Page last updated at 09:33 GMT, Tuesday, 10 March 2009

Inside Games: Creative Assembly

By Daniel Emery
Technology reporter, BBC News

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Richard Bull, AI programmer with Creative Assembly, demos some of the tactics used in its latest game, Empire: Total War

The games industry employs a diverse range of people in a number of different roles.

Over the next few months, BBC News is going to profile a range of jobs in the industry, as well as the firms themselves; talking with the people who actually do the work as they tell us what exactly they do.

It is a wet cold morning in Horsham, in the depths of Sussex. But in a typical office block, one company is doing something rather unusual.

Creative Assembly is putting the finishing touches to their latest strategy game: Empire Total War.

Set just after the middle ages, the game puts you in charge of one of the emerging European nations as they strive to expand their empire using a combination of diplomacy, politic, and brute force.

At your disposal are your subjects, who can be press-ganged into the navy, conscripted to the army, or put to work in the cities helping to fill the nation's coffers.

How to be an artist in the games industry

Creative Assembly is one of a number of British game developers who between them employ thousands, make millions and have made the UK a market leader in video game development.

British developers have been behind some of the most influential games of the past 25 years: Grand Theft Auto, Tomb Raider, Jet Set Willy, Syndicate, Transport Tycoon, and Elite.

But outside of the game industry, few people have heard of the companies behind the successful titles.

Creative Assembly started life, like many British developers in the 1980s, with a young man writing programs in his bedroom.

Tim Ansell, the company founder, cut his teeth porting Amiga and Sinclair titles to the PC, founding Creative Assembly back in 1989.

The firm spent the first 10 years developing sports titles for the likes of Electronic Arts. They helped port the first FIFA, developed by Extended Play Productions onto the PC, as well as creating the Rugby World Cup and 1999 Cricket World Cup titles.

You only need to fail once or twice in a row and you're dead
Mike Simpson
Creative Assembly

In 2000, the firm branched out into strategy games launching Shogun: Total War, a hybrid between real time combat with turn-based strategy.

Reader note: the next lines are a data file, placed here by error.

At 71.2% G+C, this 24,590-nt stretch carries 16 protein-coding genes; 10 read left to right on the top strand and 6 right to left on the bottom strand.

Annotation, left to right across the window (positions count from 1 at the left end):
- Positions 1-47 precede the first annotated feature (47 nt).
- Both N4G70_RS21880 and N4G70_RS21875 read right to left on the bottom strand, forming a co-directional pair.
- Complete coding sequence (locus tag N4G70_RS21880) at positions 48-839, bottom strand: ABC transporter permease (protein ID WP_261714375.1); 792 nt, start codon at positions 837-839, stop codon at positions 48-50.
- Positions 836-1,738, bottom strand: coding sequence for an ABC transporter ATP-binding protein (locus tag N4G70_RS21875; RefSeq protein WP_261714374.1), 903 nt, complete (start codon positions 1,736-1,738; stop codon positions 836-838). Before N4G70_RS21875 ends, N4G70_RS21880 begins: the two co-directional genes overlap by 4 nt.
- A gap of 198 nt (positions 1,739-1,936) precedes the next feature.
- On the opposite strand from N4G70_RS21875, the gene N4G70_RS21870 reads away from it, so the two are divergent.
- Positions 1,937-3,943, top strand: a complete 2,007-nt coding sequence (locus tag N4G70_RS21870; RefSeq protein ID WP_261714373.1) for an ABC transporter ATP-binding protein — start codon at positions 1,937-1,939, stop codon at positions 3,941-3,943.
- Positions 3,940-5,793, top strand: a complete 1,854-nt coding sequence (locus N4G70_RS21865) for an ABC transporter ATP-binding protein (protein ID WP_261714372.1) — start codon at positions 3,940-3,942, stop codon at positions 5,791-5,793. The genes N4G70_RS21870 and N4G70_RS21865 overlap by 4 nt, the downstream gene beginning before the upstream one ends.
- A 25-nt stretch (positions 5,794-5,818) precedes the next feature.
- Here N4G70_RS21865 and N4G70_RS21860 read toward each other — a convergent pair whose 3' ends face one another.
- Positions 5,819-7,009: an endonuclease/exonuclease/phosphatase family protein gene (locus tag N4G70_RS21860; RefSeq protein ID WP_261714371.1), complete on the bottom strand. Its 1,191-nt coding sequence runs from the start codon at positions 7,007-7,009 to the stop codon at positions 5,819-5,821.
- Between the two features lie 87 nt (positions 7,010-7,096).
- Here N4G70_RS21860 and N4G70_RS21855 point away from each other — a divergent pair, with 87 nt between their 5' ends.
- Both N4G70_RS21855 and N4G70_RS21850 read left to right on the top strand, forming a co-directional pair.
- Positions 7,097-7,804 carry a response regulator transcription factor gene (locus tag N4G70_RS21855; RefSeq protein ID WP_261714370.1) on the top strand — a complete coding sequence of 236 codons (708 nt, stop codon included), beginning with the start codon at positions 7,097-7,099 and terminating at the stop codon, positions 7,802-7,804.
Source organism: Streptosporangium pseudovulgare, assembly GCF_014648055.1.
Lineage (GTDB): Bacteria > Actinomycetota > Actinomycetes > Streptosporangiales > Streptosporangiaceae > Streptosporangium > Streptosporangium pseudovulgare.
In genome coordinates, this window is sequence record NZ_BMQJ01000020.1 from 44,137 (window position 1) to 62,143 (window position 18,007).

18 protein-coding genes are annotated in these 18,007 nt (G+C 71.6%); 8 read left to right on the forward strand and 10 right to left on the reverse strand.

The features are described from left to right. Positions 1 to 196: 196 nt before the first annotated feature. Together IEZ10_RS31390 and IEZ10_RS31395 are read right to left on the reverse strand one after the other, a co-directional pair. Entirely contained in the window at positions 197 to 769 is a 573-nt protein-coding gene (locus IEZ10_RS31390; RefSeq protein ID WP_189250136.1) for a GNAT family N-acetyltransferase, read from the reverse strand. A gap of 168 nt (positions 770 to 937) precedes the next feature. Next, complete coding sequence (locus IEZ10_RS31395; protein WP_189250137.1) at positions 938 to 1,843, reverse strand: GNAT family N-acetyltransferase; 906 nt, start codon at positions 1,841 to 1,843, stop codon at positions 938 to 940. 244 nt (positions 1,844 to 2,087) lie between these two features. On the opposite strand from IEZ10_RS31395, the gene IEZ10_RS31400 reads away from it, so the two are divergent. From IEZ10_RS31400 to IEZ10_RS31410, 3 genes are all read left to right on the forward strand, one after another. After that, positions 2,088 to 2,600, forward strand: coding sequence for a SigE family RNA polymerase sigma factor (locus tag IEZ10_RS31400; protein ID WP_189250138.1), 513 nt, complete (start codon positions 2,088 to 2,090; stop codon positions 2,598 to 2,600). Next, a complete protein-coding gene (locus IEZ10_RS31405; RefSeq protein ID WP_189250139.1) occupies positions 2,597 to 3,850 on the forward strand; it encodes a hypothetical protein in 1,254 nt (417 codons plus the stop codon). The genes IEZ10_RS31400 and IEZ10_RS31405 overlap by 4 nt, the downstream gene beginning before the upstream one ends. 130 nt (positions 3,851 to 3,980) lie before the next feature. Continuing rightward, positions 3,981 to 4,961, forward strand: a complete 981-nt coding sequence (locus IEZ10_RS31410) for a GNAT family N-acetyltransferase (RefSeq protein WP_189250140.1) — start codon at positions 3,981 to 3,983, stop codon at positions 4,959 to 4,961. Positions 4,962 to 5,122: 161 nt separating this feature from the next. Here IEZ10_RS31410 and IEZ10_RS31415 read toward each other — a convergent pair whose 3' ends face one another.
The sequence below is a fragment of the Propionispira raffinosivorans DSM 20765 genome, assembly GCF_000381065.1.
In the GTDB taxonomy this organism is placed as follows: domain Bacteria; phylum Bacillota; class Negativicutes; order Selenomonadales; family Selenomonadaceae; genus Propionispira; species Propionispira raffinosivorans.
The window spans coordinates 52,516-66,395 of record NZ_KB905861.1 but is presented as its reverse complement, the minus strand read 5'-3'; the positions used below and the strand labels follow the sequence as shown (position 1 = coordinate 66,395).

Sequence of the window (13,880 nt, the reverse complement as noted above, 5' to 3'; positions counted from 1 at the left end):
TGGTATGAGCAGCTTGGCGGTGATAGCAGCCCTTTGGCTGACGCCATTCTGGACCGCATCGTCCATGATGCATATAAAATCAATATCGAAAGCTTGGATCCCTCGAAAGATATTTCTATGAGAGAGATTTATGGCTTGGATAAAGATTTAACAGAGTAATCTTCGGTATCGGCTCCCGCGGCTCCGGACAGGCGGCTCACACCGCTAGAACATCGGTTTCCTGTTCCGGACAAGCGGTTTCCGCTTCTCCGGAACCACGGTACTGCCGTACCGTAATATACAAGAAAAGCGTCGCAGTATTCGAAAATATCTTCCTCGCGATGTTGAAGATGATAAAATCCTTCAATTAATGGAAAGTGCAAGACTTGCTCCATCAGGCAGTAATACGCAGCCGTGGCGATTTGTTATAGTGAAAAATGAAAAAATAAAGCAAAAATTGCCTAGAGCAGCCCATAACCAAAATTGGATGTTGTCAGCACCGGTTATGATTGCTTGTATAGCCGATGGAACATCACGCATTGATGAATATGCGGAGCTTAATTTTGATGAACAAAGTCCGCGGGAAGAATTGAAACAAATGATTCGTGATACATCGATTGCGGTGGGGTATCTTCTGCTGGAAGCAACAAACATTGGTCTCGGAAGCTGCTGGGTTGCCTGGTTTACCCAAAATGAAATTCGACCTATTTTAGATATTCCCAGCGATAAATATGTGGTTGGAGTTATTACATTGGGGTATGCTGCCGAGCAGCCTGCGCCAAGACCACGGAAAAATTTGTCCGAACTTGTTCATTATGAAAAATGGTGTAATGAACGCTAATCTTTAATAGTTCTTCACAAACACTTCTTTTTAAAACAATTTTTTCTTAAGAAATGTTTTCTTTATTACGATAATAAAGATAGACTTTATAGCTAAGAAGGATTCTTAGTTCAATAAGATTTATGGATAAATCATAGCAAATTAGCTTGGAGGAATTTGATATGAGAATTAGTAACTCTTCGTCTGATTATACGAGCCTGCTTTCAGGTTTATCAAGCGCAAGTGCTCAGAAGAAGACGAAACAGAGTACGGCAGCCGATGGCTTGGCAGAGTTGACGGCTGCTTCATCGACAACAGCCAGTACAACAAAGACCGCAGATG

Players assumed the role of seven diamyo's - feudal Japanese warlords - and attempted to unite Japan under their banner.

Back then, turn based strategy games were two a penny, but Creative Assembly did something radically different: battles were conducted in real time and entire armies were displayed in 3D - replete with men wielding weapons - which created a whole new dimension in gameplay.

Risky business

The game swiftly built up a cult following and the sales rolled in. So much so, that the firm has pretty much focused all of its efforts on the series, with Empire: Total War being the fifth in instalment.

Today, the firm employs 130 people in the UK and also runs a second studio in Australia. However, with greater size comes greater risk.

The firm's creative director, Mike Simpson, told the BBC that things had changed radically over the past 20 years.

FIFA International Soccer
Creative Assembly worked on the EA's first FIFA title in 1993

"When I first started in the industry, we had a budget of 3,000 and a three-month window to make a game. And that was with a part-time programmer.

"Today, budgets are in the millions, teams range between 50 to 200 people and games can takes years to develop

"If you make a hit game, you make good money out of it. But you only need to fail once or twice in a row and you're dead."

For many British developers, the spiralling costs and financial exposure meant that going it alone was no longer a sensible option. Many have now been bought up by one of the big video game publishers, although some have managed to retain their independence and creativity.

Creative Assembly is no exception. In 2005, the company was bought out by the Japanese publisher Sega. Mike Simpson said it was a mutually beneficial decision that gave them security and Sega a secure supply of games.

The battlefields of Total War are almost as brutal as the cut and thrust of business and finance.



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